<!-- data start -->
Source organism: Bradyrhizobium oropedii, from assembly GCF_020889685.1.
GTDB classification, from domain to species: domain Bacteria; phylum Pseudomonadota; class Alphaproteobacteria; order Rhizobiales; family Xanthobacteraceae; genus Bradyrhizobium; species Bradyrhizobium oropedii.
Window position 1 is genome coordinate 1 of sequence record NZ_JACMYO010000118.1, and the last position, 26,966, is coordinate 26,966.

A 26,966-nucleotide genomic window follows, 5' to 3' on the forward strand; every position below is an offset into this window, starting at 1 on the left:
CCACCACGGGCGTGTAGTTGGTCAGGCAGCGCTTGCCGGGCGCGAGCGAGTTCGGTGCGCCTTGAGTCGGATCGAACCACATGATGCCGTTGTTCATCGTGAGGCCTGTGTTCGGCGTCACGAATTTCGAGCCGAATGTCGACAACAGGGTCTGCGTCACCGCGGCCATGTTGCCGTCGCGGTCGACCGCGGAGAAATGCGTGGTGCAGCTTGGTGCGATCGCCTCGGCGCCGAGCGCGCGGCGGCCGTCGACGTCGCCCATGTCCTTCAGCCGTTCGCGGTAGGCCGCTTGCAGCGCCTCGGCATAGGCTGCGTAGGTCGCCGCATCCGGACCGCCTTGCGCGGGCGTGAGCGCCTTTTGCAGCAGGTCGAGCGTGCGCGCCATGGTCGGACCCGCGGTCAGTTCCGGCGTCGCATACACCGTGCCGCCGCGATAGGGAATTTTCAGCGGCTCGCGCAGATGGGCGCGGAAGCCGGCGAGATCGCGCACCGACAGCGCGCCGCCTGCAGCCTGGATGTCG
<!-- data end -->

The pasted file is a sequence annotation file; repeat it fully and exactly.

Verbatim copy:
Source organism: Bradyrhizobium oropedii, from assembly GCF_020889685.1.
GTDB classification, from domain to species: domain Bacteria; phylum Pseudomonadota; class Alphaproteobacteria; order Rhizobiales; family Xanthobacteraceae; genus Bradyrhizobium; species Bradyrhizobium oropedii.
Window position 1 is genome coordinate 1 of sequence record NZ_JACMYO010000118.1, and the last position, 26,966, is coordinate 26,966.

A 26,966-nucleotide genomic window follows, 5' to 3' on the forward strand; every position below is an offset into this window, starting at 1 on the left:
CCACCACGGGCGTGTAGTTGGTCAGGCAGCGCTTGCCGGGCGCGAGCGAGTTCGGTGCGCCTTGAGTCGGATCGAACCACATGATGCCGTTGTTCATCGTGAGGCCTGTGTTCGGCGTCACGAATTTCGAGCCGAATGTCGACAACAGGGTCTGCGTCACCGCGGCCATGTTGCCGTCGCGGTCGACCGCGGAGAAATGCGTGGTGCAGCTTGGTGCGATCGCCTCGGCGCCGAGCGCGCGGCGGCCGTCGACGTCGCCCATGTCCTTCAGCCGTTCGCGGTAGGCCGCTTGCAGCGCCTCGGCATAGGCTGCGTAGGTCGCCGCATCCGGACCGCCTTGCGCGGGCGTGAGCGCCTTTTGCAGCAGGTCGAGCGTGCGCGCCATGGTCGGACCCGCGGTCAGTTCCGGCGTCGCATACACCGTGCCGCCGCGATAGGGAATTTTCAGCGGCTCGCGCAGATGGGCGCGGAAGCCGGCGAGATCGCGCACCGACAGCGCGCCGCCTGCAGCCTGGATGTCG